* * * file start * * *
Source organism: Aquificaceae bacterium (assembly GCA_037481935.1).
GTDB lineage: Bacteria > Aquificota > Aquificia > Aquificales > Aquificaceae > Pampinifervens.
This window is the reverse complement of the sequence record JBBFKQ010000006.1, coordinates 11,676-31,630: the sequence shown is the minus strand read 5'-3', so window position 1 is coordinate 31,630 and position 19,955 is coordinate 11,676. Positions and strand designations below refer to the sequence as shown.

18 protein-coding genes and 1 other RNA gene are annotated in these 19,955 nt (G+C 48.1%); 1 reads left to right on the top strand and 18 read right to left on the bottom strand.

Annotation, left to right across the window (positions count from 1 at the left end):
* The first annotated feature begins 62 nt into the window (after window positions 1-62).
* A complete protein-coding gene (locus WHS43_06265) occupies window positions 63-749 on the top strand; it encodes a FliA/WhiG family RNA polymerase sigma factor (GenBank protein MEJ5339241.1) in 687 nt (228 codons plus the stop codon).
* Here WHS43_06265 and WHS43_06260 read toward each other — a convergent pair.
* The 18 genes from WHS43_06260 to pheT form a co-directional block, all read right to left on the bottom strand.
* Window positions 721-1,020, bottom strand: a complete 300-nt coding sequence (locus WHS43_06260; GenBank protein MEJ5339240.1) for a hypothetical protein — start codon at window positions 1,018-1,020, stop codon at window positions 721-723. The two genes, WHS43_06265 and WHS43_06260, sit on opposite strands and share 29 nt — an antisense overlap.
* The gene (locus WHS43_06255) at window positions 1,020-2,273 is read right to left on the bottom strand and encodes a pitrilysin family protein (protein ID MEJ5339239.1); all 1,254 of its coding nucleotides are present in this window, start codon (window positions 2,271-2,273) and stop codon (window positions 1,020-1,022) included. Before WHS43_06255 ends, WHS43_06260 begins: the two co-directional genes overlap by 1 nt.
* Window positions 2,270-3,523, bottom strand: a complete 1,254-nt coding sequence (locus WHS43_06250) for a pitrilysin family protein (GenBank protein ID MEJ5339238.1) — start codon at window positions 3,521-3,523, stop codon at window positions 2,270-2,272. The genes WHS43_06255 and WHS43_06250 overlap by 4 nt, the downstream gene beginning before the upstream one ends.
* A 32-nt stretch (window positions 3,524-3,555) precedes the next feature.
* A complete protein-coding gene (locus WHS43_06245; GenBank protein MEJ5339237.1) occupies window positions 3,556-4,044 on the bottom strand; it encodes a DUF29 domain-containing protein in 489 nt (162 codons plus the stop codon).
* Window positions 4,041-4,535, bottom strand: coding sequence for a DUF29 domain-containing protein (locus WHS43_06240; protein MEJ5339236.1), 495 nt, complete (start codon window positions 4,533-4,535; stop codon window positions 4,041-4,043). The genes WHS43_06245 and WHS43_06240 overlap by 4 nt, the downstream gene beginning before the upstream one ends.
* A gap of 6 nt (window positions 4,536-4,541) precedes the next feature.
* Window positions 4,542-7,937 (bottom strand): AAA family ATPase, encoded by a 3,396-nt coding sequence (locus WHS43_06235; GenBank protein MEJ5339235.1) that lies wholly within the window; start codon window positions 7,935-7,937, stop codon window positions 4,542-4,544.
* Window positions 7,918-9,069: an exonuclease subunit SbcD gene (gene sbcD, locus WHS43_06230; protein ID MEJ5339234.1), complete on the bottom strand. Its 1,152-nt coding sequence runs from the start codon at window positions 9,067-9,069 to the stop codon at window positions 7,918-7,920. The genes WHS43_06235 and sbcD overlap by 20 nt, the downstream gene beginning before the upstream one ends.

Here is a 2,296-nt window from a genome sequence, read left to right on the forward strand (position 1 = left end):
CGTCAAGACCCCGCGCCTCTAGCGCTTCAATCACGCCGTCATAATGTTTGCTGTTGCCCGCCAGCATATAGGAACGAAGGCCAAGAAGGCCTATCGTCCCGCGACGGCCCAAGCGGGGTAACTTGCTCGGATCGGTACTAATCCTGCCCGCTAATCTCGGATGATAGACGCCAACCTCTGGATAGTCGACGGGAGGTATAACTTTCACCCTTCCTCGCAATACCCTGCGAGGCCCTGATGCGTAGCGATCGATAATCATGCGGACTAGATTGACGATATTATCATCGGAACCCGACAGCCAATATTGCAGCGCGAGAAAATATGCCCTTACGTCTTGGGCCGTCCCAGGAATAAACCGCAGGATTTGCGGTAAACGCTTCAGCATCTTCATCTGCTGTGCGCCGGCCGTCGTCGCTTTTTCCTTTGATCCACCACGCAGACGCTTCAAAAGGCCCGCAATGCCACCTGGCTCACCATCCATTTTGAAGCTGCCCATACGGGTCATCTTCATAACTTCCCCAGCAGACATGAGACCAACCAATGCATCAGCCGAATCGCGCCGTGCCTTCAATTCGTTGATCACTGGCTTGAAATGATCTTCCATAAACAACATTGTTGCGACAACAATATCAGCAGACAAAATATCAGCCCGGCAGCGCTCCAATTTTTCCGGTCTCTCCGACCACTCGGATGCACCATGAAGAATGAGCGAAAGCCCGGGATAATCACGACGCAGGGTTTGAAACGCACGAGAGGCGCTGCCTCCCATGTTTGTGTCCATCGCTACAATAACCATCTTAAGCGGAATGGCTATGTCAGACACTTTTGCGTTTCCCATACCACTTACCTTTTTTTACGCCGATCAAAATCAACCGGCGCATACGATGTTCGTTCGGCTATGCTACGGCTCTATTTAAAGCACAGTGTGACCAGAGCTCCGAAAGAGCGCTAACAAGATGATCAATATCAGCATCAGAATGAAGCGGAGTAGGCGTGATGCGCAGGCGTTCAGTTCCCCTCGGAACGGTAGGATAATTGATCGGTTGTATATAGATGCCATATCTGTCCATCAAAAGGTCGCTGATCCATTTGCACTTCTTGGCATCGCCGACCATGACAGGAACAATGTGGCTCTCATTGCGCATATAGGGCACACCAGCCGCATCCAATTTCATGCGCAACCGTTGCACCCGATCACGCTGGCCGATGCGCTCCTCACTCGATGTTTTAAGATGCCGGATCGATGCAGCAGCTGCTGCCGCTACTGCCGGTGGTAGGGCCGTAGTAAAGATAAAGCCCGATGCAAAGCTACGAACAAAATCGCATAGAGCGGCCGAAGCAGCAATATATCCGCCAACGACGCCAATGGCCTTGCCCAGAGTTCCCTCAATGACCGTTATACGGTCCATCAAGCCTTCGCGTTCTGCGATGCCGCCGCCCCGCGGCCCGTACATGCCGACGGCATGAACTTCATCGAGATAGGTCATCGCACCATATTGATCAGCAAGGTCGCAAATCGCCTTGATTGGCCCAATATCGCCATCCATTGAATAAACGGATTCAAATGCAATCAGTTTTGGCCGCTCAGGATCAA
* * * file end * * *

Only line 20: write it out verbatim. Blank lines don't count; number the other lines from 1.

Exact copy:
CGTCAAGACCCCGCGCCTCTAGCGCTTCAATCACGCCGTCATAATGTTTGCTGTTGCCCGCCAGCATATAGGAACGAAGGCCAAGAAGGCCTATCGTCCCGCGACGGCCCAAGCGGGGTAACTTGCTCGGATCGGTACTAATCCTGCCCGCTAATCTCGGATGATAGACGCCAACCTCTGGATAGTCGACGGGAGGTATAACTTTCACCCTTCCTCGCAATACCCTGCGAGGCCCTGATGCGTAGCGATCGATAATCATGCGGACTAGATTGACGATATTATCATCGGAACCCGACAGCCAATATTGCAGCGCGAGAAAATATGCCCTTACGTCTTGGGCCGTCCCAGGAATAAACCGCAGGATTTGCGGTAAACGCTTCAGCATCTTCATCTGCTGTGCGCCGGCCGTCGTCGCTTTTTCCTTTGATCCACCACGCAGACGCTTCAAAAGGCCCGCAATGCCACCTGGCTCACCATCCATTTTGAAGCTGCCCATACGGGTCATCTTCATAACTTCCCCAGCAGACATGAGACCAACCAATGCATCAGCCGAATCGCGCCGTGCCTTCAATTCGTTGATCACTGGCTTGAAATGATCTTCCATAAACAACATTGTTGCGACAACAATATCAGCAGACAAAATATCAGCCCGGCAGCGCTCCAATTTTTCCGGTCTCTCCGACCACTCGGATGCACCATGAAGAATGAGCGAAAGCCCGGGATAATCACGACGCAGGGTTTGAAACGCACGAGAGGCGCTGCCTCCCATGTTTGTGTCCATCGCTACAATAACCATCTTAAGCGGAATGGCTATGTCAGACACTTTTGCGTTTCCCATACCACTTACCTTTTTTTACGCCGATCAAAATCAACCGGCGCATACGATGTTCGTTCGGCTATGCTACGGCTCTATTTAAAGCACAGTGTGACCAGAGCTCCGAAAGAGCGCTAACAAGATGATCAATATCAGCATCAGAATGAAGCGGAGTAGGCGTGATGCGCAGGCGTTCAGTTCCCCTCGGAACGGTAGGATAATTGATCGGTTGTATATAGATGCCATATCTGTCCATCAAAAGGTCGCTGATCCATTTGCACTTCTTGGCATCGCCGACCATGACAGGAACAATGTGGCTCTCATTGCGCATATAGGGCACACCAGCCGCATCCAATTTCATGCGCAACCGTTGCACCCGATCACGCTGGCCGATGCGCTCCTCACTCGATGTTTTAAGATGCCGGATCGATGCAGCAGCTGCTGCCGCTACTGCCGGTGGTAGGGCCGTAGTAAAGATAAAGCCCGATGCAAAGCTACGAACAAAATCGCATAGAGCGGCCGAAGCAGCAATATATCCGCCAACGACGCCAATGGCCTTGCCCAGAGTTCCCTCAATGACCGTTATACGGTCCATCAAGCCTTCGCGTTCTGCGATGCCGCCGCCCCGCGGCCCGTACATGCCGACGGCATGAACTTCATCGAGATAGGTCATCGCACCATATTGATCAGCAAGGTCGCAAATCGCCTTGATTGGCCCAATATCGCCATCCATTGAATAAACGGATTCAAATGCAATCAGTTTTGGCCGCTCAGGATCAA